Bristow refused to be interviewed, but the Star published a story with pictures of his house and wife — something he says he still hasn’t forgiven and blames for ruining his first marriage.
Meanwhile, a shell-shocked Droege went into damage control. SIRC investigators learned he and the notorious American white supremacist Tom Metzger started discussing how they would deal with “that traitor,” even co-ordinating to plant false stories about Bristow in the media.
The SIRC report, which relied on reams of CSIS documents and more than 120 interviews, failed to assuage the operation’s most vocal critics. Dunphy believes that SIRC picked and chose information to present the CSIS operation in the best light possible. “The SIRC report did what the government needed it to do,” he says.
As for Bristow, Dunphy considers him a nice guy who was well intentioned. But he also feels he made serious and harmful errors in judgment and has never been properly held to account.
“My hat’s off to him, because it is a difficult and necessary job,” he says. “I just don’t think he did it well.”
Farber takes a different view. He met Bristow in 2004 and the two men have stayed in touch ever since. Farber now considers Bristow a friend and the ex-spy made sure to phone him when he was diagnosed with throat cancer in 2009. (Bristow’s cancer is now in remission).
“As a person who’s involved with human rights, I went through a lot of inner struggles around it,” Farber admits. “I concluded that he was actually a man who wanted to do something real good for his country.”
Twenty-three years after walking away from his double life, Bristow is happily remarried and enjoys being a grandfather. He’s produced a few movies and television shows and is frequently in and out of the hospital for ongoing health issues.
But glimmers of the old Grant Bristow still resurface. In a bizarre 2010 episode, he was caught impersonating a journalist to try to ferret out information about a local political issue.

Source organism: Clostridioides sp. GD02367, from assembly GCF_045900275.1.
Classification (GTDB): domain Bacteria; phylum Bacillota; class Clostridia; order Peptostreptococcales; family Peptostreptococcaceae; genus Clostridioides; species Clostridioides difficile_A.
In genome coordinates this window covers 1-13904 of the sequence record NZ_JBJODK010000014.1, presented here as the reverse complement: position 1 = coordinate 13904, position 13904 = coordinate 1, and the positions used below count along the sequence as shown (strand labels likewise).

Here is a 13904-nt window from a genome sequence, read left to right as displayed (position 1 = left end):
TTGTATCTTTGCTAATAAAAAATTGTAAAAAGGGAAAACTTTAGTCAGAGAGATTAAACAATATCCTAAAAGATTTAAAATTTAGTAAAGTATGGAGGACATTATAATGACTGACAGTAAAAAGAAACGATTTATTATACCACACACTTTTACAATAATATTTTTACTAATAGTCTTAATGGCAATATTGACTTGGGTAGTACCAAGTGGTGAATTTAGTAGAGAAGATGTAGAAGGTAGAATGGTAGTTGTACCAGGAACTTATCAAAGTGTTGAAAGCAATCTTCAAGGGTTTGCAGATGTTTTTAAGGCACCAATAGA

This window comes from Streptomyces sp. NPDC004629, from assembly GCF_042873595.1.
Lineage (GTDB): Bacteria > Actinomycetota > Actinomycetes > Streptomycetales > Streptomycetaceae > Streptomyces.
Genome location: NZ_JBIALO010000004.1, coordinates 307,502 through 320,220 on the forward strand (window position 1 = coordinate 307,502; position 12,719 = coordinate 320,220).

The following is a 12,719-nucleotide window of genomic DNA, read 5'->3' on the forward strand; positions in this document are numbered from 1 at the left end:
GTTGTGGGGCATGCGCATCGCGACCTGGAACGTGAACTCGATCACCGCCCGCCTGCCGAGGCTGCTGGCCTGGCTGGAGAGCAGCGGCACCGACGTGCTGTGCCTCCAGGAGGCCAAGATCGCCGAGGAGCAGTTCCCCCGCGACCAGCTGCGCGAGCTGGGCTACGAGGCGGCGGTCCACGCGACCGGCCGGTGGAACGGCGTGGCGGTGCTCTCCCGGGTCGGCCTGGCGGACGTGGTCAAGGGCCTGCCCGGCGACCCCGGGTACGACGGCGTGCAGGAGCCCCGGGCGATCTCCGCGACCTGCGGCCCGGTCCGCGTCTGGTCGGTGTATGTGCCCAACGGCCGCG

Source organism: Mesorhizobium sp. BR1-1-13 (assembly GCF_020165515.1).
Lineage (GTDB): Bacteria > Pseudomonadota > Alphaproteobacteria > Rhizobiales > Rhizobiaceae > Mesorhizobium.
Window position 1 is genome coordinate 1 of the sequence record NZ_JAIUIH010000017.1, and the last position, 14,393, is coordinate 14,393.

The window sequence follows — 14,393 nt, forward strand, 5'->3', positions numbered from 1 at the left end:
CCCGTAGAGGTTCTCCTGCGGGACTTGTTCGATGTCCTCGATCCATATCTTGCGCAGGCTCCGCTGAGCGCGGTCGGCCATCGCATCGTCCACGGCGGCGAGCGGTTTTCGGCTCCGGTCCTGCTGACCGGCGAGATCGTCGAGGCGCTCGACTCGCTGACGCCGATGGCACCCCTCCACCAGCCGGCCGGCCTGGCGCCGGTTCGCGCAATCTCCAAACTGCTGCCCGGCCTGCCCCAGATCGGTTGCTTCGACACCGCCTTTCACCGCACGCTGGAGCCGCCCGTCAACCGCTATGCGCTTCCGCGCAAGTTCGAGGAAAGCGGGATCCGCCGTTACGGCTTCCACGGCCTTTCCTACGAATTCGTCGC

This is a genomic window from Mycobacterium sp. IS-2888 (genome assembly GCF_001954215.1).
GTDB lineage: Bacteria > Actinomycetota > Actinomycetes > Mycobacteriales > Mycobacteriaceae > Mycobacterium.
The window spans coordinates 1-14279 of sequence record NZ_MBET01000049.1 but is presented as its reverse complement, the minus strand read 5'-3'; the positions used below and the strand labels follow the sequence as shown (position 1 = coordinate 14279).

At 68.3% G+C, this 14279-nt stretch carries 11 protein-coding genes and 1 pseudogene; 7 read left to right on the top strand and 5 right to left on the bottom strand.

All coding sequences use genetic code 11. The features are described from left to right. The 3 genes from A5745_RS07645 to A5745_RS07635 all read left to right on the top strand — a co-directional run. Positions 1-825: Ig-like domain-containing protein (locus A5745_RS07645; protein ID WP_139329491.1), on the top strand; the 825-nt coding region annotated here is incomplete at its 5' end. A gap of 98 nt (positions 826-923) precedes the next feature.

Bristow also keeps a distant watch over the extreme right, partly because he still worries a neo-Nazi could show up on his doorstep. According to Bristow, Droege appeared outside his new home in 1995 after the Star’s story was published. (The white supremacist died in 2005 after a drug addict shot and killed him in the hallway of his Scarborough apartment).
Bristow says he does see signs today that remind him of the late ’80s, when organized white supremacy was on the rise: Hate crimes in the news. Nationalist and anti-immigration sentiment. Ideologies like the so-called “alt-right,” which vilifies multiculturalism and “political correctness” for undermining the white identity.
“When you see things like that, you say, ‘Boy, I’ve seen this before,’” Bristow says.
The difference today, he adds, is that groups like the Heritage Front no longer rely on flyers, print magazines and mainstream coverage to spread their poisonous ideas.
Hate in 2017 can spread faster and farther on the Internet, where white supremacists from Canada and beyond can now meet and scheme — and for better or for worse, depending on whom you ask, a Grant Bristow version 2.0 will probably be watching them there.
Author: Jennifer Yang